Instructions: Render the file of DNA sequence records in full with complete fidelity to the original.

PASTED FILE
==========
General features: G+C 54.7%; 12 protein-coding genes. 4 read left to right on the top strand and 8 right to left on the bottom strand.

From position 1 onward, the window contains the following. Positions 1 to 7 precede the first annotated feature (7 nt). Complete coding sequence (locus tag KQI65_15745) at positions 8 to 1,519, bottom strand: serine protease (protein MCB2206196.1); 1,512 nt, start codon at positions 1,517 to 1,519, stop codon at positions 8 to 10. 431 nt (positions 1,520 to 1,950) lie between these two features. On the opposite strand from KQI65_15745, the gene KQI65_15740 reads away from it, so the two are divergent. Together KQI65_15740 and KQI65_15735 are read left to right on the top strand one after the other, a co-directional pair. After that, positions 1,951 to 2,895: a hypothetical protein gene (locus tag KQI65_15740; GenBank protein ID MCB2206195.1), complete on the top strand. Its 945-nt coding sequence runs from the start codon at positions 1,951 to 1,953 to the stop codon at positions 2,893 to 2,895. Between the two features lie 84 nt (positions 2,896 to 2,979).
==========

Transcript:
General features: G+C 54.7%; 12 protein-coding genes. 4 read left to right on the top strand and 8 right to left on the bottom strand.

From position 1 onward, the window contains the following. Positions 1 to 7 precede the first annotated feature (7 nt). Complete coding sequence (locus tag KQI65_15745) at positions 8 to 1,519, bottom strand: serine protease (protein MCB2206196.1); 1,512 nt, start codon at positions 1,517 to 1,519, stop codon at positions 8 to 10. 431 nt (positions 1,520 to 1,950) lie between these two features. On the opposite strand from KQI65_15745, the gene KQI65_15740 reads away from it, so the two are divergent. Together KQI65_15740 and KQI65_15735 are read left to right on the top strand one after the other, a co-directional pair. After that, positions 1,951 to 2,895: a hypothetical protein gene (locus tag KQI65_15740; GenBank protein ID MCB2206195.1), complete on the top strand. Its 945-nt coding sequence runs from the start codon at positions 1,951 to 1,953 to the stop codon at positions 2,893 to 2,895. Between the two features lie 84 nt (positions 2,896 to 2,979).